A Fingerprint Of Human Effects On Weather And Climate: Literally! by Jos de Laat

A fingerprint of human effects on weather and climate: Literally!

This blog frequently reports about human fingerprints on weather and climate. It is a topic that also has my attention as a scientist (see for example here).

A few weeks ago there was a particular weather situation in my home country (the Netherlands) that nicely illustrates some effects of human activity on weather, and noted on the website from MeteoConsult, a Dutch commercial weather company. I noted this in an email to Roger, and he invited me to write a small guest-blog about this particular observations. So here we go.

A few weeks ago there was a particular weather situation in my home country (the Netherlands) that nicely illustrates some effects of human activity on weather, and noted on the website from MeteoConsult, a Dutch commercial weather company. I noted this in an email to Roger, and he invited me to write a small guest-blog about this particular observation. So here we go.

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The weather here in the Netherlands during the last week or so has been stable, with high pressure dominating Western Europe. In this time of year that means quiet weather and cold nights with frequent formation of fog during night. During morning the fog starts to disappear because of solar insolation, and although this may take quite some time, most of the time it results in a sunny afternoon.

This was also the case on the morning of Sunday, 11 March 2007. The satellite image above (about 10:15 local time) shows that the western and central part of the country covered by fog and low-level clouds. Note that the east-west distance of this image is about 400 km. At many locations in the north and southeast it was already sunny with clear skies. What is remarkable about the image is the odd shape of the low-cloud area: it has fingers! The interesting question is: why did these fingers occur? As it turns out, these fingers are caused by the location of urban areas in the Netherlands.

On the second satellite picture below, the location of major urban areas in the western part of the country have been added. Clearly the cities of The Hague, Leiden, Haarlem, Amsterdam an Utrecht (close to where I live) are located at the most southern parts of the cloud-free bands, and there is just the slightest wind from the southwest (indicated by the red arrow). These are also the major urban regions in this area (look here for a geographical map of the Netherlands). A coincidence? Not likely.

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During night, Earth’s surface cools radiatively. If sufficient moisture is present, the air near the surface may become saturated and fog or low clouds may start to appear. This results in a temperature inversion between the lowest atmosphere near the surface and layers above. The inversion layer prevents mixing with dryer air from above, and radiative cooling by the cloud (droplets) maintains cool surface temperatures. During daytime, when solar radiation increases and the atmosphere is heated, or when the air is more turbulent due to increased winds causing mixing with dryer layers from above, the clouds droplets start to evaporate and the clouds can disappear. If the radiative cooling outweighs the absorption of solar radiation, and mixing is insufficient, such cloud and fog areas can be very persistent, sometimes lasting throughout the day. However, in this particular case it appears that the break-up of the clouds was accelerated by the urban areas. But why?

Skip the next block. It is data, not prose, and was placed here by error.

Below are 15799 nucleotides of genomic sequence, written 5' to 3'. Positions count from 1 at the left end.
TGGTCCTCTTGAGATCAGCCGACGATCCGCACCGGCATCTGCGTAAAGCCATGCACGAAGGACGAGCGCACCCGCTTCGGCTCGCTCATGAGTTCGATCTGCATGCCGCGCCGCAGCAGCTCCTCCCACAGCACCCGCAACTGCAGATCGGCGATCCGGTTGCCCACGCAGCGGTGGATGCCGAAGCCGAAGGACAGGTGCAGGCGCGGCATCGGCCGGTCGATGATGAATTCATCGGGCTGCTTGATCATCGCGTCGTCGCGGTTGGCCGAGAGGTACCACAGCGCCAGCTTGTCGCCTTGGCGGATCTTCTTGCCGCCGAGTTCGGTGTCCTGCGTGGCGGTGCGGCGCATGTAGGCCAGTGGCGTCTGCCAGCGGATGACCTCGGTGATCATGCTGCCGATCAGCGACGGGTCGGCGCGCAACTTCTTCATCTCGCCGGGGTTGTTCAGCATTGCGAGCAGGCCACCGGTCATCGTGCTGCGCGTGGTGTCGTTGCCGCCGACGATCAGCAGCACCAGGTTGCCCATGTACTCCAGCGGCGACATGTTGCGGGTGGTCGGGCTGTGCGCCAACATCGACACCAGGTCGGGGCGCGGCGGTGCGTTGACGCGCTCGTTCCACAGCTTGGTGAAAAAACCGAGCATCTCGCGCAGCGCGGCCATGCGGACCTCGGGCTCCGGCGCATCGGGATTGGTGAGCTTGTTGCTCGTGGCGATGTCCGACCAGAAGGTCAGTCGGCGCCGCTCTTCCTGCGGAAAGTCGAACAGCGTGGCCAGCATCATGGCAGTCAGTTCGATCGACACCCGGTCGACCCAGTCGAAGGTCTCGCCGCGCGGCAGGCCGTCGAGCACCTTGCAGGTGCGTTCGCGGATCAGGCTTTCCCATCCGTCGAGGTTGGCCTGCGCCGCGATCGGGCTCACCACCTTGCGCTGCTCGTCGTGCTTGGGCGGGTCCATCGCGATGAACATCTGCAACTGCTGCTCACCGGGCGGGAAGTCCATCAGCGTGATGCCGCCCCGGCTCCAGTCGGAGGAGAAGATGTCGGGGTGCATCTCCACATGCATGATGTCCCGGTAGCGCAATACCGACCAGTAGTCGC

There are two important reasons. First of all, urban areas add additional heat to the atmosphere, the so-called waste-heat effect. During this time of the year, with cold temperatures during night (close to freezing), people tend to warm their houses. In a densely populated area this can add quite some energy (heat) to the air. For example, the current amount of energy consumption averaged over the entire area of the Netherlands is nearly 4 W/m2 (National Institute for Statistics, CBS), by no means an insignificant number. For highly populated areas like cities, these values can even be much higher. And as the temperature of the air rises, clouds start to evaporate, and when the clouds disappear, solar radiation will reach the surface, further heating the air leading to evaporation of surrounding clouds.

A second process that plays a role is the presence of tall buildings in urban areas. These buildings distort the wind flow, causing enhanced turbulence (in meteorological terms: increased surface roughness) and more mixing. If the cloud/fog layer is sufficiently thin, and/or buildings are tall enough, the enhanced turbulence will mix in dryer air from above. This further accelerates the break-up of the fog and low clouds. This process is sometimes referred to as cloud-top entrainment instability.

The weather situation on this Sunday morning apparently was ideal to demonstrate the effect these processes can have on low clouds. Due to the particular location of urban areas, and with a little bit of fantasy, the fog area looks like the palm of a hand with outstretched fingers: an example of a true human fingerprint on weather and climate!

Jos de Laat, PhD, Royal Netherlands Meteorological Institute (KNMI).

With a special thanks for Casper Hootsen, Meteo Consult, the Netherlands, for noting this feature and writing an editorial about it on the Meteo Consult website, and Meteo Consult, for allowing the use of the editorial and satellite images. The satellite image is obtained from Meteosat MSG.

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